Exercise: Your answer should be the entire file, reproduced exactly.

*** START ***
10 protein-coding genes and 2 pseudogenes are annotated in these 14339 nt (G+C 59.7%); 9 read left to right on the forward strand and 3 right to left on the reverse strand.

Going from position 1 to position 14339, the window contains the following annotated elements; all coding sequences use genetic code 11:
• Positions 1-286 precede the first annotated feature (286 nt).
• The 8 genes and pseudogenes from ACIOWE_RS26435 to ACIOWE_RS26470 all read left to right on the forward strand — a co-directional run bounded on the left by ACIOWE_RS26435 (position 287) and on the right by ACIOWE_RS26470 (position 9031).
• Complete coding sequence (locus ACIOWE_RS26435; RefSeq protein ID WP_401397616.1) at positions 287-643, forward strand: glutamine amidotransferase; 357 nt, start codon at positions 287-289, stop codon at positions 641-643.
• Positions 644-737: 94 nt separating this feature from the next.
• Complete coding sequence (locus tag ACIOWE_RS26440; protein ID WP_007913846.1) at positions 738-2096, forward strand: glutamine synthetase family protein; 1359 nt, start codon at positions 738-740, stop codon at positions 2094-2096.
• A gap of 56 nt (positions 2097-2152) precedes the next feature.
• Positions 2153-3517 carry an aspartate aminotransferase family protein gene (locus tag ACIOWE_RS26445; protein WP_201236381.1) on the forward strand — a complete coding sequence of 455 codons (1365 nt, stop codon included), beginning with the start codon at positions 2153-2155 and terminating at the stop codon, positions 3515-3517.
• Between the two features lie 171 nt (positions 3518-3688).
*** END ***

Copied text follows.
10 protein-coding genes and 2 pseudogenes are annotated in these 14339 nt (G+C 59.7%); 9 read left to right on the forward strand and 3 right to left on the reverse strand.

Going from position 1 to position 14339, the window contains the following annotated elements; all coding sequences use genetic code 11:
• Positions 1-286 precede the first annotated feature (286 nt).
• The 8 genes and pseudogenes from ACIOWE_RS26435 to ACIOWE_RS26470 all read left to right on the forward strand — a co-directional run bounded on the left by ACIOWE_RS26435 (position 287) and on the right by ACIOWE_RS26470 (position 9031).
• Complete coding sequence (locus ACIOWE_RS26435; RefSeq protein ID WP_401397616.1) at positions 287-643, forward strand: glutamine amidotransferase; 357 nt, start codon at positions 287-289, stop codon at positions 641-643.
• Positions 644-737: 94 nt separating this feature from the next.
• Complete coding sequence (locus tag ACIOWE_RS26440; protein ID WP_007913846.1) at positions 738-2096, forward strand: glutamine synthetase family protein; 1359 nt, start codon at positions 738-740, stop codon at positions 2094-2096.
• A gap of 56 nt (positions 2097-2152) precedes the next feature.
• Positions 2153-3517 carry an aspartate aminotransferase family protein gene (locus tag ACIOWE_RS26445; protein WP_201236381.1) on the forward strand — a complete coding sequence of 455 codons (1365 nt, stop codon included), beginning with the start codon at positions 2153-2155 and terminating at the stop codon, positions 3515-3517.
• Between the two features lie 171 nt (positions 3518-3688).